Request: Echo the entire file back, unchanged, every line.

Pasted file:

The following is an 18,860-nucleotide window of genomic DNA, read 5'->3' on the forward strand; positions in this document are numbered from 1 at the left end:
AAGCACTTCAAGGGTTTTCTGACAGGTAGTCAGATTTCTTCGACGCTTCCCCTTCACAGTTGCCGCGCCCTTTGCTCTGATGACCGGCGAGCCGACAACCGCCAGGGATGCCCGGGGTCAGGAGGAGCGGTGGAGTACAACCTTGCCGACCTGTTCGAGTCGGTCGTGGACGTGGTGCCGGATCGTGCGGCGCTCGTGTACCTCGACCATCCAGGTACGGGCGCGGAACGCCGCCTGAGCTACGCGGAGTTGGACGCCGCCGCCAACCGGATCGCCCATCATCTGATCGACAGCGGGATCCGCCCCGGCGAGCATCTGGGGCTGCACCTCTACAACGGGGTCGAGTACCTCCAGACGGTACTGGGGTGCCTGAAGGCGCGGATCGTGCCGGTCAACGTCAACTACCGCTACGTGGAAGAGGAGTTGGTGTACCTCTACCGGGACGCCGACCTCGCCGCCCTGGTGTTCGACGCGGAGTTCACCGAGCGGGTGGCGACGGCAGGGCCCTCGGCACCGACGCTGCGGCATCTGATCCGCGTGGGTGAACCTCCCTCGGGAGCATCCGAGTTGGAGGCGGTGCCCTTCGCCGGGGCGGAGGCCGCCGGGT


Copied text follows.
The following is an 18,860-nucleotide window of genomic DNA, read 5'->3' on the forward strand; positions in this document are numbered from 1 at the left end:
AAGCACTTCAAGGGTTTTCTGACAGGTAGTCAGATTTCTTCGACGCTTCCCCTTCACAGTTGCCGCGCCCTTTGCTCTGATGACCGGCGAGCCGACAACCGCCAGGGATGCCCGGGGTCAGGAGGAGCGGTGGAGTACAACCTTGCCGACCTGTTCGAGTCGGTCGTGGACGTGGTGCCGGATCGTGCGGCGCTCGTGTACCTCGACCATCCAGGTACGGGCGCGGAACGCCGCCTGAGCTACGCGGAGTTGGACGCCGCCGCCAACCGGATCGCCCATCATCTGATCGACAGCGGGATCCGCCCCGGCGAGCATCTGGGGCTGCACCTCTACAACGGGGTCGAGTACCTCCAGACGGTACTGGGGTGCCTGAAGGCGCGGATCGTGCCGGTCAACGTCAACTACCGCTACGTGGAAGAGGAGTTGGTGTACCTCTACCGGGACGCCGACCTCGCCGCCCTGGTGTTCGACGCGGAGTTCACCGAGCGGGTGGCGACGGCAGGGCCCTCGGCACCGACGCTGCGGCATCTGATCCGCGTGGGTGAACCTCCCTCGGGAGCATCCGAGTTGGAGGCGGTGCCCTTCGCCGGGGCGGAGGCCGCCGGGT